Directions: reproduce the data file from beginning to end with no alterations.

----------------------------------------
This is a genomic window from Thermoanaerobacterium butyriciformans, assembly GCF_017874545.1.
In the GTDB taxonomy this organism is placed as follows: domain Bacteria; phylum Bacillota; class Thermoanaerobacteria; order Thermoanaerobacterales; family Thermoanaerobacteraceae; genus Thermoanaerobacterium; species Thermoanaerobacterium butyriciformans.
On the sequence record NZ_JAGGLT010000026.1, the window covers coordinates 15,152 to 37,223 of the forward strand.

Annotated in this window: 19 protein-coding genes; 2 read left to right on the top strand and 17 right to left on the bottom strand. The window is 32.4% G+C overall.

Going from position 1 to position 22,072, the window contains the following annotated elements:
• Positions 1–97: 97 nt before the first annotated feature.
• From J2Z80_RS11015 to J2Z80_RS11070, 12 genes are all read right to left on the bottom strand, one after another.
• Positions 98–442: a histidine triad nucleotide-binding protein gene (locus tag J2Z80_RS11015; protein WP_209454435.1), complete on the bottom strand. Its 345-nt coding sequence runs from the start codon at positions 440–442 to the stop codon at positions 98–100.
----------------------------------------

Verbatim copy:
This is a genomic window from Thermoanaerobacterium butyriciformans, assembly GCF_017874545.1.
In the GTDB taxonomy this organism is placed as follows: domain Bacteria; phylum Bacillota; class Thermoanaerobacteria; order Thermoanaerobacterales; family Thermoanaerobacteraceae; genus Thermoanaerobacterium; species Thermoanaerobacterium butyriciformans.
On the sequence record NZ_JAGGLT010000026.1, the window covers coordinates 15,152 to 37,223 of the forward strand.

Annotated in this window: 19 protein-coding genes; 2 read left to right on the top strand and 17 right to left on the bottom strand. The window is 32.4% G+C overall.

Going from position 1 to position 22,072, the window contains the following annotated elements:
• Positions 1–97: 97 nt before the first annotated feature.
• From J2Z80_RS11015 to J2Z80_RS11070, 12 genes are all read right to left on the bottom strand, one after another.
• Positions 98–442: a histidine triad nucleotide-binding protein gene (locus tag J2Z80_RS11015; protein WP_209454435.1), complete on the bottom strand. Its 345-nt coding sequence runs from the start codon at positions 440–442 to the stop codon at positions 98–100.